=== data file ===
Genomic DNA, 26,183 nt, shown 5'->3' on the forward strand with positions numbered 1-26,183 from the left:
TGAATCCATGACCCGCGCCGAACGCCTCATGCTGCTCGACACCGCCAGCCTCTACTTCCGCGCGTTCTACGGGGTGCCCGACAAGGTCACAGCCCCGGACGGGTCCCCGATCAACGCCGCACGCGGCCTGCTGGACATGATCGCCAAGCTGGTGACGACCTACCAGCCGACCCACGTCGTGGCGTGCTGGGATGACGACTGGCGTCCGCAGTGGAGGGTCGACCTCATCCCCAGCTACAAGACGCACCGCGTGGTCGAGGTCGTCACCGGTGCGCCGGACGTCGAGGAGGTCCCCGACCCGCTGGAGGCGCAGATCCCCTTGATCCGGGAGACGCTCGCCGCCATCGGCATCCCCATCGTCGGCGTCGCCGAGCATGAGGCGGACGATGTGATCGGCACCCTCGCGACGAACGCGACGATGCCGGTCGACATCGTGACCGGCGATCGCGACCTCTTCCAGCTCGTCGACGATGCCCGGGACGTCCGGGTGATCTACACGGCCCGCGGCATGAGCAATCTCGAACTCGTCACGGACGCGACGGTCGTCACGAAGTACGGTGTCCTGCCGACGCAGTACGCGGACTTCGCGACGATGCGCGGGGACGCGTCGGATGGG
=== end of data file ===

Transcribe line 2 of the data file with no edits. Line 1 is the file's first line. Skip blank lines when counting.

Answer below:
TGAATCCATGACCCGCGCCGAACGCCTCATGCTGCTCGACACCGCCAGCCTCTACTTCCGCGCGTTCTACGGGGTGCCCGACAAGGTCACAGCCCCGGACGGGTCCCCGATCAACGCCGCACGCGGCCTGCTGGACATGATCGCCAAGCTGGTGACGACCTACCAGCCGACCCACGTCGTGGCGTGCTGGGATGACGACTGGCGTCCGCAGTGGAGGGTCGACCTCATCCCCAGCTACAAGACGCACCGCGTGGTCGAGGTCGTCACCGGTGCGCCGGACGTCGAGGAGGTCCCCGACCCGCTGGAGGCGCAGATCCCCTTGATCCGGGAGACGCTCGCCGCCATCGGCATCCCCATCGTCGGCGTCGCCGAGCATGAGGCGGACGATGTGATCGGCACCCTCGCGACGAACGCGACGATGCCGGTCGACATCGTGACCGGCGATCGCGACCTCTTCCAGCTCGTCGACGATGCCCGGGACGTCCGGGTGATCTACACGGCCCGCGGCATGAGCAATCTCGAACTCGTCACGGACGCGACGGTCGTCACGAAGTACGGTGTCCTGCCGACGCAGTACGCGGACTTCGCGACGATGCGCGGGGACGCGTCGGATGGG